Snooker betting explained
Here at SBAT, we pride ourselves on having great sporting knowledge. Here we will explain how Snooker works as well as how Snooker betting works. Snooker is an increasingly popular sport in Asia, although it is now losing some of its appeal in Europe.
Snooker betting has become more popular over the years and is something that some people struggle to get their heads around. Betting has become a lot more advanced in the 21st century as it has come online, giving people more competitive odds a lot faster and easier.
Snooker is a fairly simple sport, the game is played on a table which is 11 ft eight 1/2 inches by 5 foot 10 inches (360 cm x 178cm), it is made up of a slate-covered by felt. On this they then place 15 snooker balls, these comprise of 15 red balls, one yellow ball, one green ball, one brown ball, one blue ball, one pink ball, one black ball and finally one white ball which is referred to as the cue ball. The snooker players then have a snooker cue which is basically a long straight stick with a tip on the end to hit the balls. The object of the game is to strike the cue ball with the cue and use the cue ball to pot the other table balls in the pockets. The pockets are placed around the table; there are four corner pockets and one either side half way up the length of the table. You can pot the balls in any pocket you wish. The balls on the table all have different values with the red ball being worth 1, yellow ball 2, green ball 3, brown ball 4, blue ball 5, pink ball six and black ball 7. These balls have to be potted in a particular order. You must strike the red balls if it is your first shot in a visit to the table if you then pot a red ball you may then pot a coloured ball of your choosing. If you pot the coloured ball, it is placed back on its spot on the table. You then continue and pot another red ball and keep repeating this process until all the balls are potted, or you miss a pot. Once all the red balls have been potted you must then pot the colours in sequential order according to points. If at any point you foul (by missing the targetted ball or potting the cue ball) bonus points are added to the opposition’s score.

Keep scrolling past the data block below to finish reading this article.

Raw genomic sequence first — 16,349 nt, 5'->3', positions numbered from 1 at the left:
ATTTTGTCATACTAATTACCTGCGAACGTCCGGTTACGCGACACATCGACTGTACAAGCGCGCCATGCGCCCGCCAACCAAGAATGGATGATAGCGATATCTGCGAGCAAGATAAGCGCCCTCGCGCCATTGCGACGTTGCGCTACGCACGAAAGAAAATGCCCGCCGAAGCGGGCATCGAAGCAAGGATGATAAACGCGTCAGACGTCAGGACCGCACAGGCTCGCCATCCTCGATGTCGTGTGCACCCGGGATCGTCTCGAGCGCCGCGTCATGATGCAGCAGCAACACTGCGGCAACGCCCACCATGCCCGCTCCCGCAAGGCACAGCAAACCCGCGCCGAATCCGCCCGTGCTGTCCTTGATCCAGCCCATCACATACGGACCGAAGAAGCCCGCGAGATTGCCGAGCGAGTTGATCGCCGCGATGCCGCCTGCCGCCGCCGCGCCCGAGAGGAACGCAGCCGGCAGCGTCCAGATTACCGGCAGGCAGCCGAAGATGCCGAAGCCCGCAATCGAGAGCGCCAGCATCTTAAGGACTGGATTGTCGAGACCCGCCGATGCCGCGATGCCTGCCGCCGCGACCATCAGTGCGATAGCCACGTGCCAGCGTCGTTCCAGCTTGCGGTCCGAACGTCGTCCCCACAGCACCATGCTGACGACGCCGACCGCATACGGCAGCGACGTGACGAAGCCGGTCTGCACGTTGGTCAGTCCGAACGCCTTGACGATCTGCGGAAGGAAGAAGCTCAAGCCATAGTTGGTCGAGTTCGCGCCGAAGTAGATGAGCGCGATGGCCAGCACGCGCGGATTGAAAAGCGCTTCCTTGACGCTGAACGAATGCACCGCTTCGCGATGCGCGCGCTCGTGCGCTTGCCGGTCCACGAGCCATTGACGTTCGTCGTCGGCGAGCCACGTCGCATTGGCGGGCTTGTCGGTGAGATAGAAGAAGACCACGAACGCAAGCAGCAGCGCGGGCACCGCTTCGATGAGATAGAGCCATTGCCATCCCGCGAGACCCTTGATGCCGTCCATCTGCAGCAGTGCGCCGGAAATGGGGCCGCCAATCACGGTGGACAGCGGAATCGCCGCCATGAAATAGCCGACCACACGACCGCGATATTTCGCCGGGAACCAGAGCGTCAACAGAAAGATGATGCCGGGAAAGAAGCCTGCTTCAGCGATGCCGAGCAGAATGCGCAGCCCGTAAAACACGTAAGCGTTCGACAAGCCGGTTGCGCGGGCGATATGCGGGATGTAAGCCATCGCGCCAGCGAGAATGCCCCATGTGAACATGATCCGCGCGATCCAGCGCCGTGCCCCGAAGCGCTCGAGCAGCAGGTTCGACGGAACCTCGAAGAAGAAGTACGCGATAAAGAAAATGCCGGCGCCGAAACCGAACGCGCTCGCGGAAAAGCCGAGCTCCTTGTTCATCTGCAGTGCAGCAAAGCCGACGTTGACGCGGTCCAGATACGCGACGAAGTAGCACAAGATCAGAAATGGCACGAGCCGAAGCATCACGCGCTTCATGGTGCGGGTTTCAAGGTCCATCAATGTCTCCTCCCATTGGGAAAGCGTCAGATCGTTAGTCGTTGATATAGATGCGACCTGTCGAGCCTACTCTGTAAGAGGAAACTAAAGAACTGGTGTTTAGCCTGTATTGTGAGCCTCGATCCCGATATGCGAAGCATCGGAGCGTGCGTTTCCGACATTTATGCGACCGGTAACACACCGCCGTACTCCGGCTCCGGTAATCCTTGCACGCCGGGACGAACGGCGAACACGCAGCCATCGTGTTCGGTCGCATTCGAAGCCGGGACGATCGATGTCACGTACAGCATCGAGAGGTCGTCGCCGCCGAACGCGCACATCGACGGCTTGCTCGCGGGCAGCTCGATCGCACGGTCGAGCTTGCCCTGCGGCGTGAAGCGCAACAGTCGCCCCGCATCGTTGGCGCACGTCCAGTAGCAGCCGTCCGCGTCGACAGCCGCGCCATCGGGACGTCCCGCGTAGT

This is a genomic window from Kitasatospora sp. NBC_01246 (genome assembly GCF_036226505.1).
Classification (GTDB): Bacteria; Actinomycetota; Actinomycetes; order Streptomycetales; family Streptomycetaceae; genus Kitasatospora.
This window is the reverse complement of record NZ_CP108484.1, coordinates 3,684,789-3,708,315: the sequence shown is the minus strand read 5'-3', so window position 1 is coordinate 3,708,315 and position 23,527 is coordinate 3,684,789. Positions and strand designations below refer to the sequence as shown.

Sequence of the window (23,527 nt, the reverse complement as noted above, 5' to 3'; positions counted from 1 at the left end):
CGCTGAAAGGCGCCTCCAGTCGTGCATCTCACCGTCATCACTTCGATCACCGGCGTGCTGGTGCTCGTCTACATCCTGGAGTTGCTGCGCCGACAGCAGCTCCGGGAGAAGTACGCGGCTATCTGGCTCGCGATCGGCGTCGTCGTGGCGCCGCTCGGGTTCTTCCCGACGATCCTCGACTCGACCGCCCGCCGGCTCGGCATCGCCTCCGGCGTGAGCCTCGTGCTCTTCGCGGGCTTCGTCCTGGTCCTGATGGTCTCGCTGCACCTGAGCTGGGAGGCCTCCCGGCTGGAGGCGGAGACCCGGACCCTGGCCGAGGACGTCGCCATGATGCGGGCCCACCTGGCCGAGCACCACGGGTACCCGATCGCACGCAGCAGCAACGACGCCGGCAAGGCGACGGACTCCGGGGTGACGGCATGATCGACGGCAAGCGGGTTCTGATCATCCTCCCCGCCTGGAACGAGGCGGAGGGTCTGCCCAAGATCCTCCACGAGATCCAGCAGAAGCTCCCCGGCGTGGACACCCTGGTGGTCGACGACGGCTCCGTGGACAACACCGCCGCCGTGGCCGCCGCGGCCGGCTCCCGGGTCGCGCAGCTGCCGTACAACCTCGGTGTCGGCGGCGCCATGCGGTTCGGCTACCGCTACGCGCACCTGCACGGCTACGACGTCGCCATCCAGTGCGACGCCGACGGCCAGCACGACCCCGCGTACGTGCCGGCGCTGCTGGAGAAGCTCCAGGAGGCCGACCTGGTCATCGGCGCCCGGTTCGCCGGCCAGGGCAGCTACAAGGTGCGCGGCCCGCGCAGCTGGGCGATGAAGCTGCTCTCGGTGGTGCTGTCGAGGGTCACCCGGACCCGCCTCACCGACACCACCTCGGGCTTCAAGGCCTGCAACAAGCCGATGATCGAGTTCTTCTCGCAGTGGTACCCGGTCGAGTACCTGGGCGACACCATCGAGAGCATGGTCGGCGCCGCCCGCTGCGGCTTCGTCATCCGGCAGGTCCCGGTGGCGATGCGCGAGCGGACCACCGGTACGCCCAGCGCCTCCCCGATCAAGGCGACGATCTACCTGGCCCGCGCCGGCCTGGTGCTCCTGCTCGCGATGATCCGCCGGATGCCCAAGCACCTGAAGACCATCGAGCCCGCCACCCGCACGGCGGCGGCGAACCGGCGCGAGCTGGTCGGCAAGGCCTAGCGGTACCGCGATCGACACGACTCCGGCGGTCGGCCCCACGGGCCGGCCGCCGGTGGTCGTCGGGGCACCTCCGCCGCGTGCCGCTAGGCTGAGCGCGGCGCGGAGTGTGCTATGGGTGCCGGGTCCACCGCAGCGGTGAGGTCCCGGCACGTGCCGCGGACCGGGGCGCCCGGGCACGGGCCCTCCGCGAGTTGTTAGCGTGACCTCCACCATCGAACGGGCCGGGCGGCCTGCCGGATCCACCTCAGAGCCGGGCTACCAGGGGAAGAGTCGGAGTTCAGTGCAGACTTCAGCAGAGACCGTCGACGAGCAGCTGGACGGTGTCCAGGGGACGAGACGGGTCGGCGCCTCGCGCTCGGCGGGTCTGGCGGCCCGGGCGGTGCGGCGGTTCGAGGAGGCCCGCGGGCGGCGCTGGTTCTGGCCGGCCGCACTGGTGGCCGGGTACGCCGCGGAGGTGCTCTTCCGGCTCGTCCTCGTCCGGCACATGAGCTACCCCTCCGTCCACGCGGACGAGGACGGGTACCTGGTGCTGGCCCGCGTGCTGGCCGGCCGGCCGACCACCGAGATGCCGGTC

A break is one visit to a table, each player takes it in turns to go to the table, he takes his shot and must pot a ball to continue his visit. If at any point he doesn’t pot then he has to go and sit down and allow his opponent a turn. The maximum if all balls are on a table a player can score in a single visit is 147, to do this a player must pot every red ball and a black ball after each red ball, then go on and pot all the colours. This is known as a 147, and they are rare in professional snooker. Most players will aim to score 100 plus breaks on 2 or 3 occasions in a match.
Once all the balls are potted (or when one player’s score is too high to be reached by his opponent) that “frame” is over. Most snooker matches are played over a set amount of frames (normally an odd amount), this will differ depending on the stage of the tournament and the actual tournament rules. The minimum number of frames is normally 9 and can be as high as 35.
Different types of bets in Snooker
Here we will explain all the different types of Snooker betting you can do. With so many markets it can be hard to know sometimes so let us do all the work for you.
Every sport you bet on will have the option to bet on who will win the match or competition. This isn’t any different for Snooker, making that their most common source. You just bet on match-winner and whoever hits the targetted frame mark first is the match-winner.
Here you can bet on the total frames in a match; this is a simple over/under market normally. All you do is say whether you think there will be over or under a set amount of frames.
Number of frames in a match
This is betting on the number of frames in a match, you can either bet on the exact number of frames or a group of frames.
Who will win the frame
This is betting on a player to win an individual frame, in-play it is often referred to as the next frame winner.
This is where one player will start with a headstart and another on a minus figure according to the bookmaker. This is meant to even out one-sided matches between players often better than their opponent. For example, if one player was -1.5 frames and another + 1.5 and you bet on the player -1.5 frames he would have to win by two clear frames for your bet to win.
This is betting on the exact score of the match at the end. The only way this bet wins is if you get it exactly right.
Total frames odd/even
This is betting on whether the total frames will be an odd number or even, for example, seven frames would be odd, ten frames would be even.
To win the first frame
This is betting on who will win the first frame in a match.
Highest break in a match
This is betting on who will have the highest score in one visit (run of scoring without missing) in a match.
Race to frames
This is betting on who will hit a set number of frames, for example betting on which player will reach the seven frame mark first.
Tournament outright winner
This is betting on a player to win a whole tournament at the end.